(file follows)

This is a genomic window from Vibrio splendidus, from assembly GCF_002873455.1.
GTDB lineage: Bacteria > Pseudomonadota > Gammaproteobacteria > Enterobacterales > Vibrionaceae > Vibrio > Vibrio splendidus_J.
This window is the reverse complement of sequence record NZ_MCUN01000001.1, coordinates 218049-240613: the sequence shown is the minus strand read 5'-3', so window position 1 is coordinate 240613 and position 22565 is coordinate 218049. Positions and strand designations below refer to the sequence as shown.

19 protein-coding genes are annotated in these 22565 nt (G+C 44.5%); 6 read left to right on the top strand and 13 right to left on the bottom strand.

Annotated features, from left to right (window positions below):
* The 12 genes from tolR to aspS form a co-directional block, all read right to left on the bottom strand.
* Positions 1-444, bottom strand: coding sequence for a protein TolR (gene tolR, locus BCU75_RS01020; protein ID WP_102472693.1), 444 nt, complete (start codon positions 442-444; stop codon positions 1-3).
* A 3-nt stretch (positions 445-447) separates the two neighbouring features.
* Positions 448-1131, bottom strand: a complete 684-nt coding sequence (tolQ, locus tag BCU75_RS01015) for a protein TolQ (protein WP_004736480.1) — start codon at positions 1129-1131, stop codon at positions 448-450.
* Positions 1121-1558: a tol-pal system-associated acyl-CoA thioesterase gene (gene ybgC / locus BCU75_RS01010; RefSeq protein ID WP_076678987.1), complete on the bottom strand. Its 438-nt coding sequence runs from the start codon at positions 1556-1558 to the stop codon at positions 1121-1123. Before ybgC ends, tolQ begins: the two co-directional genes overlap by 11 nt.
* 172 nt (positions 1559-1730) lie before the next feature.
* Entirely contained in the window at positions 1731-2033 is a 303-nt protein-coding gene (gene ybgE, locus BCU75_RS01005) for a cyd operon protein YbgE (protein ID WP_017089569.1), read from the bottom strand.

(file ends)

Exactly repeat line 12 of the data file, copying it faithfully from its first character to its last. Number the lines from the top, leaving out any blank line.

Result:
* Entirely contained in the window at positions 1731-2033 is a 303-nt protein-coding gene (gene ybgE, locus BCU75_RS01005) for a cyd operon protein YbgE (protein ID WP_017089569.1), read from the bottom strand.